Researchers at the Johns Hopkins Medical Institutions have developed a computer-assisted "magic wand" they say will greatly reduce the risks of brain surgery.
The prototype device, tested and developed at Hopkins, "could revolutionize" neurosurgery, Dr. Donlin Long, the neurosurgeon in chief, said yesterday at a science writers' seminar called "Beyond Radiology: All Things Exposed."
So far, the wand has been tested on three brain tumor patients "with dramatic results," Long said. "We were able to reduce the size of incisions into the skull and brain and minimize potential brain damage."
Explaining how the system works, the researchers said a three-dimensional image of the patient's brain derived from CT scan data is fed into a television screen that the surgeon views during surgery.
During the operation, the image of the patient's brain is lined up with the patient's actual brain. Using the TV image, the surgeon makes precise cuts in the patient's skull. This precision keeps the opening to a minimum.
Once the brain is exposed, the surgeon places the robotic wand into cuts to the brain surface and moves it to outline the actual tumor to be removed.
Appearing much like a space-age robotic arm, the wand consists of a six-jointed mechanical sensor attached to a computer that processes radiologic image data.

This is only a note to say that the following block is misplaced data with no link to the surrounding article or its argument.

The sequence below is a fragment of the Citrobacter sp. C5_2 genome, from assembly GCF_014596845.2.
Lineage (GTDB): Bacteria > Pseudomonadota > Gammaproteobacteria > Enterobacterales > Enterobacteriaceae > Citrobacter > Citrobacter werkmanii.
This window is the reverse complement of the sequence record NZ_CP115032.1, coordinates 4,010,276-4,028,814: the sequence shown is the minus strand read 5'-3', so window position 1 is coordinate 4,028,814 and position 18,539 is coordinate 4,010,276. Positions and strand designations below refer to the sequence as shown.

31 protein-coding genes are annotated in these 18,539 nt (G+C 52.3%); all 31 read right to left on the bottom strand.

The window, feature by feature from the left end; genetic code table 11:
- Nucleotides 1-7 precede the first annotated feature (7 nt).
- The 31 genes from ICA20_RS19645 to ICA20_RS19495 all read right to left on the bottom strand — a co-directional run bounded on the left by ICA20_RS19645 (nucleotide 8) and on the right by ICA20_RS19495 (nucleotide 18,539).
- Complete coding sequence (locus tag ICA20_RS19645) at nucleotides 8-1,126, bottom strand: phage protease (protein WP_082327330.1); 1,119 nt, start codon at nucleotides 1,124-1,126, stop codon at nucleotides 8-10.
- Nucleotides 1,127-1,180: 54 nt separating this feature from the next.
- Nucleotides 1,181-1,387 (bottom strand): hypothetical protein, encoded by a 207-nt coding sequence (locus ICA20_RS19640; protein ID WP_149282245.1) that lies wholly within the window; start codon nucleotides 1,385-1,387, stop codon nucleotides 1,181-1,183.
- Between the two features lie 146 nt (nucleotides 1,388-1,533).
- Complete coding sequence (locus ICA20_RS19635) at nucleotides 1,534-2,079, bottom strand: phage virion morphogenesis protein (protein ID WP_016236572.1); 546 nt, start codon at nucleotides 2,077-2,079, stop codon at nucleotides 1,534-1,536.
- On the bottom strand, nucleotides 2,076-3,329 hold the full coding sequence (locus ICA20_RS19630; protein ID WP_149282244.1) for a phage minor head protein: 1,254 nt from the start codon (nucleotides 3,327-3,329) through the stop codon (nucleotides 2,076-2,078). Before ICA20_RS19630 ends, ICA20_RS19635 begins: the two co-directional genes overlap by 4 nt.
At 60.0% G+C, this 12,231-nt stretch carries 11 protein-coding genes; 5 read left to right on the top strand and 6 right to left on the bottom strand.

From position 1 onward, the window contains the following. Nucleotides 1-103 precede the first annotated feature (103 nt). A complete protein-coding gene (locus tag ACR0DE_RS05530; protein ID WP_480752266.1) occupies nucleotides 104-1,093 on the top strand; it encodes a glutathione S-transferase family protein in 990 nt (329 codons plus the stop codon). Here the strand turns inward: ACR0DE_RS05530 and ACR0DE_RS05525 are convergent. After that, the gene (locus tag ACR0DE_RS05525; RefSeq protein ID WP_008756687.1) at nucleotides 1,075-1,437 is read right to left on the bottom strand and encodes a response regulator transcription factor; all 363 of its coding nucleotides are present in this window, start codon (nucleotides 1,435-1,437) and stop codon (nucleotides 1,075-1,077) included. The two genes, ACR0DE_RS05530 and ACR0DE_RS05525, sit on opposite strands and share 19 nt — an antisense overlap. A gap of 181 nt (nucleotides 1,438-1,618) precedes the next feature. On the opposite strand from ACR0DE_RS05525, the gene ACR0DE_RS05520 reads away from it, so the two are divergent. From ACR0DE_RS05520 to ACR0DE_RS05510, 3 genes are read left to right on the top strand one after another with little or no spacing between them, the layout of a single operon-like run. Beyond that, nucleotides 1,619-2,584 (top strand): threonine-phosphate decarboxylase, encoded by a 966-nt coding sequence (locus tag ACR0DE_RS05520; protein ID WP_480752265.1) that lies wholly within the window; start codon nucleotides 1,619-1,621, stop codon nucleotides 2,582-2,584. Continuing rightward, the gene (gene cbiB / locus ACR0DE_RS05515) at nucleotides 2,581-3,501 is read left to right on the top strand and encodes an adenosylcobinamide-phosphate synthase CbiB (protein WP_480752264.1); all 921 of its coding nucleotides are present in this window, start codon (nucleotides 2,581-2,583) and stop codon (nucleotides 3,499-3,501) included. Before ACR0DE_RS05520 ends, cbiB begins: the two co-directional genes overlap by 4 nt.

"Currently, surgeons judge how large an opening to cut by sight alone and they tend to make very large incisions," Dr. James Zinreich, a radiologist, said. "Reducing the size of the incision will help decrease postoperative complications, including infection."
The computer, in use at Hopkins for three years, creates three-dimensional figures of a patient's skull and brain from data generated by standard X-ray computed tomography or magnetic resonance scans.
The computer is manufactured by ISG Technologies, a Toronto medical imaging company, and the robotic arm is made by FARO Medical Technologies of Orlando, Fla. The wand is patented by researchers at Hopkins, ISG and FARO and is expected to be on the market within a year.
In another development at yesterday's conference, researchers revealed they had successfully applied magnetic resonance imaging (MRI) to diagnose and evaluate acute strokes.
Dr. Nick Bryan, a radiologist and the principal investigator, said studies on baboons and humans have shown the MRI can diagnose a stroke on the first day it occurs and that brain tissue "does not die all of a sudden at the very beginning," he said. "There's time there for treatment, and that's something people didn't fully understand before."
Stroke, the third leading cause of death in the United States, is a progressive death of brain tissue most often due to loss of blood flow or bleeding in the brain. Presently there is no widely accepted "best" treatment for stroke.